The selection of the causes of death used in this analysis was based on the following criteria: HIV/AIDS, tuberculosis and malaria are three diseases that have received extensive international support in terms of resources (; Respiratory diseases (other than tuberculosis) rank as the second largest killer diseases in Tanzania [23]; and, cancer and injury are the most important non-communicable diseases and emerging causes of death [27].

Sources of data and data collection

Mortality data was extracted manually from death registers, inpatient registers and International Classification of Diseases (ICD-10) report forms. The research team and data collectors were trained on use of tools, including hospital registers and reporting forms, the types of data/variables required and ethical issues related to accessing medical records. A thorough search and compilation of all identified forms used to record mortality data was conducted. Data were extracted from each of the identified source by tracking each death to ensure completeness. This process was done until all death events that occurred and recorded in the hospital covering a period of 2006–2015 were collected. Data collected were the deceased’s age, sex, date and underlying cause of death. The details of the data collection processes have been described elsewhere [23].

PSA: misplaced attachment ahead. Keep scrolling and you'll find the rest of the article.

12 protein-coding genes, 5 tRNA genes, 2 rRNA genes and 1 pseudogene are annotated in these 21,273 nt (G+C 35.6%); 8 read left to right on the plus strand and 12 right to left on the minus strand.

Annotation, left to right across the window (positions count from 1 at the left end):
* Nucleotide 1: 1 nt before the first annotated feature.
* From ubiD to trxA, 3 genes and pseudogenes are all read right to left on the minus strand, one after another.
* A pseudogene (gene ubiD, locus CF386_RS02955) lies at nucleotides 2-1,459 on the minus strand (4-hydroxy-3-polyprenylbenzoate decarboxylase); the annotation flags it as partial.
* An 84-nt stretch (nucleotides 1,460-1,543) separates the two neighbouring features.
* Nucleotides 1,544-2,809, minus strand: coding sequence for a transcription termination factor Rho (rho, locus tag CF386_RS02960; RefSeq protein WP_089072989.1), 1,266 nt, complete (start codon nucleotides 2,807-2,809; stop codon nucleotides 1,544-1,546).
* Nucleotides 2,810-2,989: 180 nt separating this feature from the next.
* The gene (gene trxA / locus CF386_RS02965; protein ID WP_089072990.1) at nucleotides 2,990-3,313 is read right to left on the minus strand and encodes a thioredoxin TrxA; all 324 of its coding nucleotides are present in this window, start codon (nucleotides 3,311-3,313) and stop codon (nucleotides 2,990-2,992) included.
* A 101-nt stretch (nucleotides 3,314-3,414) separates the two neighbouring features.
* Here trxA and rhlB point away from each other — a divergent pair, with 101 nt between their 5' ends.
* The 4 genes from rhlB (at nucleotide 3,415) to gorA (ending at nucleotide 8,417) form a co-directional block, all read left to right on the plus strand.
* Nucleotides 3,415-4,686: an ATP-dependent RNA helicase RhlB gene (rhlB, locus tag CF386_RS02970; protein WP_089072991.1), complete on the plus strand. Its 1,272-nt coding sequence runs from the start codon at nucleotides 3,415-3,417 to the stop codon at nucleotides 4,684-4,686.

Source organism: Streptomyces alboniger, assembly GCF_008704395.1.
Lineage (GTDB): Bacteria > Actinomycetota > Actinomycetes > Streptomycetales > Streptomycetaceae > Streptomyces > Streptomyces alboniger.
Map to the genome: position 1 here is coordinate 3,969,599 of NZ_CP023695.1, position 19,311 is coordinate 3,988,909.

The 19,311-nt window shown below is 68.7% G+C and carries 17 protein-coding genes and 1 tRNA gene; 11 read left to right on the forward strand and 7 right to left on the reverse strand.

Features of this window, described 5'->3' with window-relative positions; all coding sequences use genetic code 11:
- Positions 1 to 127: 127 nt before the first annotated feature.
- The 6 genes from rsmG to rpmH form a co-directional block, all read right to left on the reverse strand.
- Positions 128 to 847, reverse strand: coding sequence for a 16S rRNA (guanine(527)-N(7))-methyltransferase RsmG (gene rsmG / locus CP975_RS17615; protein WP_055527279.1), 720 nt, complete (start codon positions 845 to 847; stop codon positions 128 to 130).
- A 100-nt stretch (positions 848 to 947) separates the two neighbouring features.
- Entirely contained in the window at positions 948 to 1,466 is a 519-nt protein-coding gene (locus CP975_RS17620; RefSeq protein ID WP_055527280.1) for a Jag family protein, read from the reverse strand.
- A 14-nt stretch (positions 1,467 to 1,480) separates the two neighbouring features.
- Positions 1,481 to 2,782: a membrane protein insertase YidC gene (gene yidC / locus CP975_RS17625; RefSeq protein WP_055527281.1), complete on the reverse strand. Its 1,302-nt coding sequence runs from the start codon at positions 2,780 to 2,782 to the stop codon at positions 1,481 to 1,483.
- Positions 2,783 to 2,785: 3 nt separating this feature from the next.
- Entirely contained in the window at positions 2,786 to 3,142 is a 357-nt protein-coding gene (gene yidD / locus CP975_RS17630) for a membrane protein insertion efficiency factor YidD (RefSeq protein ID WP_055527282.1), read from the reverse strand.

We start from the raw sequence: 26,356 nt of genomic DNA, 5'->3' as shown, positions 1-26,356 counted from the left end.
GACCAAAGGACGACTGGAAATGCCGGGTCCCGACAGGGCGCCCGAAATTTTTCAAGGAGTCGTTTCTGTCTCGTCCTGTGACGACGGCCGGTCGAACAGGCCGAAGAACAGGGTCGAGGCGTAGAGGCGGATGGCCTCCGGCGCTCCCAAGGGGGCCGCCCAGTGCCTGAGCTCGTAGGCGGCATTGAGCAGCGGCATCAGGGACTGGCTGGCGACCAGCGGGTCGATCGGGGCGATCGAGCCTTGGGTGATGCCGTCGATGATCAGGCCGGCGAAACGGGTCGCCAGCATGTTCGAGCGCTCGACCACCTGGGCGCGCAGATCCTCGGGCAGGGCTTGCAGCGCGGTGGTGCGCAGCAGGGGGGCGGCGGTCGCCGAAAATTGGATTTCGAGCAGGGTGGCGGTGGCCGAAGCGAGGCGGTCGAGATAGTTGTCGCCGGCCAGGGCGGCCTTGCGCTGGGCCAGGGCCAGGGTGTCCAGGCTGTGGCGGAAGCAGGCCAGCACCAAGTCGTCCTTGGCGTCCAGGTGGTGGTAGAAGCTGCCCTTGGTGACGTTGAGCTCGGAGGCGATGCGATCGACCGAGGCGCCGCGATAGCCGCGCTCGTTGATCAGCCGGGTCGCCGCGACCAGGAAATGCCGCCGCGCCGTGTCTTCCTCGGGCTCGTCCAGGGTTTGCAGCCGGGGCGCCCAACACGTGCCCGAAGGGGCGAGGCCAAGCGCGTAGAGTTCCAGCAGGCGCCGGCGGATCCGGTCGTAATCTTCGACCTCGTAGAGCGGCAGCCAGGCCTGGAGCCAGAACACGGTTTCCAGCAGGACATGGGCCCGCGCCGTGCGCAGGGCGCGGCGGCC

Estimation methods

The economic losses due to premature deaths for a 10-year period (2006–2015) were estimated using three different methods: years of potential life lost (YPLL), years of potential productive life lost (YPPLL) and cost of productivity loss (CPL). The analyses adopted two approaches, namely, life expectancy and human capital. The former was used to calculate YPLL while the latter was used to calculate CPL. Human capital approach places a monetary value on the loss due to ill health, disability or premature mortality using the present value of the expected future earnings. The analysis was enriched by information solicited from various sources. The productive age category in Tanzania is 15–64 years according to the National Bureau of Statistics [28]. The Tanzania population size for productive age group as per 2012 national population census [26] is 23,466,616 accounting for 52.2% of the total population. During the analysis, 60 years ceiling was adopted as the retirement age [29]. Cost of productivity lost was calculated using a 2016 Gross Domestic Product (GDP) per capita of US$ 968.79 [28]. In this analysis, we adopted a discount rate of 9% released by the Bank of Tanzania in 2017 [30]. The sensitivity analysis was done using 12% and 6% discount rates in order to adjust for any potential error. The life expectancy at birth was extracted from World Health Organization [31]. For males and females, life expectancies at birth are 60 and 64 years, respectively and the total is 61.8 years. Therefore, for comparison purposes, the total life expectancy (61.8 years) was adopted in order to ensure consistency.